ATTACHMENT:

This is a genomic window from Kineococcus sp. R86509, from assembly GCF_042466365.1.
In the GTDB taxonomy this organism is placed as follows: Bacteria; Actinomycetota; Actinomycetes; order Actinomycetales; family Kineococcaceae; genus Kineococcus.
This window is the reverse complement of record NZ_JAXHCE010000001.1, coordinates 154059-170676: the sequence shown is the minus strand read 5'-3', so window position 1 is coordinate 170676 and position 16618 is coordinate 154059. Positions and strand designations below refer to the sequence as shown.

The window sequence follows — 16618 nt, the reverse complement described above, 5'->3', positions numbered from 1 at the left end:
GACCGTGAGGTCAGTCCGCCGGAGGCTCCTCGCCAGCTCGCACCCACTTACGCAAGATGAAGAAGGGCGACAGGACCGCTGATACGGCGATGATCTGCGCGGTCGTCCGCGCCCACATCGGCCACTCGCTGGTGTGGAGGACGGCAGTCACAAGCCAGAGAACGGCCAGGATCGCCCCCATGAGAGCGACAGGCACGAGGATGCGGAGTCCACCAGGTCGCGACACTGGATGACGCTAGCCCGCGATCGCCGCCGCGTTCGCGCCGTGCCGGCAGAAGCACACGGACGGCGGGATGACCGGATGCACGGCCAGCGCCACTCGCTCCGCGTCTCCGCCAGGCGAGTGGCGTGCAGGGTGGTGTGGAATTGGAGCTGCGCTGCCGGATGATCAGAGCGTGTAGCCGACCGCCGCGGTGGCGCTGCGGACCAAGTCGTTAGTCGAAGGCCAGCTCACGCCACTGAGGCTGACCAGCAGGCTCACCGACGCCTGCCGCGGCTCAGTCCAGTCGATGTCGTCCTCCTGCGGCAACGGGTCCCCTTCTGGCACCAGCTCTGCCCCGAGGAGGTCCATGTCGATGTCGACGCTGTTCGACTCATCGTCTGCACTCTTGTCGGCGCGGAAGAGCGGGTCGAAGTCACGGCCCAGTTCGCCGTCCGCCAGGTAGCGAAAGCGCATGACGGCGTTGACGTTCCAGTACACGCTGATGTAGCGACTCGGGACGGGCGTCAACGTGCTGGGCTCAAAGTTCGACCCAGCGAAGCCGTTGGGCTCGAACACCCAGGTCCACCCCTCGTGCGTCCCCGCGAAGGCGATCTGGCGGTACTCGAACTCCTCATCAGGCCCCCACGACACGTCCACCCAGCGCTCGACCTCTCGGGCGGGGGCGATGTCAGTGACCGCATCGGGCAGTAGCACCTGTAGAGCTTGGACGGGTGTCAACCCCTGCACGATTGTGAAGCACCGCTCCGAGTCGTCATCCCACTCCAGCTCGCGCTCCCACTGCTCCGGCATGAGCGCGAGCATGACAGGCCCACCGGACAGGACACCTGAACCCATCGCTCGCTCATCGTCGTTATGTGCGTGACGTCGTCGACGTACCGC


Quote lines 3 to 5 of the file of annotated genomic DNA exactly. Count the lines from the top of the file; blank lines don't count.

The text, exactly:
This window is the reverse complement of record NZ_JAXHCE010000001.1, coordinates 154059-170676: the sequence shown is the minus strand read 5'-3', so window position 1 is coordinate 170676 and position 16618 is coordinate 154059. Positions and strand designations below refer to the sequence as shown.

The window sequence follows — 16618 nt, the reverse complement described above, 5'->3', positions numbered from 1 at the left end:
GACCGTGAGGTCAGTCCGCCGGAGGCTCCTCGCCAGCTCGCACCCACTTACGCAAGATGAAGAAGGGCGACAGGACCGCTGATACGGCGATGATCTGCGCGGTCGTCCGCGCCCACATCGGCCACTCGCTGGTGTGGAGGACGGCAGTCACAAGCCAGAGAACGGCCAGGATCGCCCCCATGAGAGCGACAGGCACGAGGATGCGGAGTCCACCAGGTCGCGACACTGGATGACGCTAGCCCGCGATCGCCGCCGCGTTCGCGCCGTGCCGGCAGAAGCACACGGACGGCGGGATGACCGGATGCACGGCCAGCGCCACTCGCTCCGCGTCTCCGCCAGGCGAGTGGCGTGCAGGGTGGTGTGGAATTGGAGCTGCGCTGCCGGATGATCAGAGCGTGTAGCCGACCGCCGCGGTGGCGCTGCGGACCAAGTCGTTAGTCGAAGGCCAGCTCACGCCACTGAGGCTGACCAGCAGGCTCACCGACGCCTGCCGCGGCTCAGTCCAGTCGATGTCGTCCTCCTGCGGCAACGGGTCCCCTTCTGGCACCAGCTCTGCCCCGAGGAGGTCCATGTCGATGTCGACGCTGTTCGACTCATCGTCTGCACTCTTGTCGGCGCGGAAGAGCGGGTCGAAGTCACGGCCCAGTTCGCCGTCCGCCAGGTAGCGAAAGCGCATGACGGCGTTGACGTTCCAGTACACGCTGATGTAGCGACTCGGGACGGGCGTCAACGTGCTGGGCTCAAAGTTCGACCCAGCGAAGCCGTTGGGCTCGAACACCCAGGTCCACCCCTCGTGCGTCCCCGCGAAGGCGATCTGGCGGTACTCGAACTCCTCATCAGGCCCCCACGACACGTCCACCCAGCGCTCGACCTCTCGGGCGGGGGCGATGTCAGTGACCGCATCGGGCAGTAGCACCTGTAGAGCTTGGACGGGTGTCAACCCCTGCACGATTGTGAAGCACCGCTCCGAGTCGTCATCCCACTCCAGCTCGCGCTCCCACTGCTCCGGCATGAGCGCGAGCATGACAGGCCCACCGGACAGGACACCTGAACCCATCGCTCGCTCATCGTCGTTATGTGCGTGACGTCGTCGACGTACCGC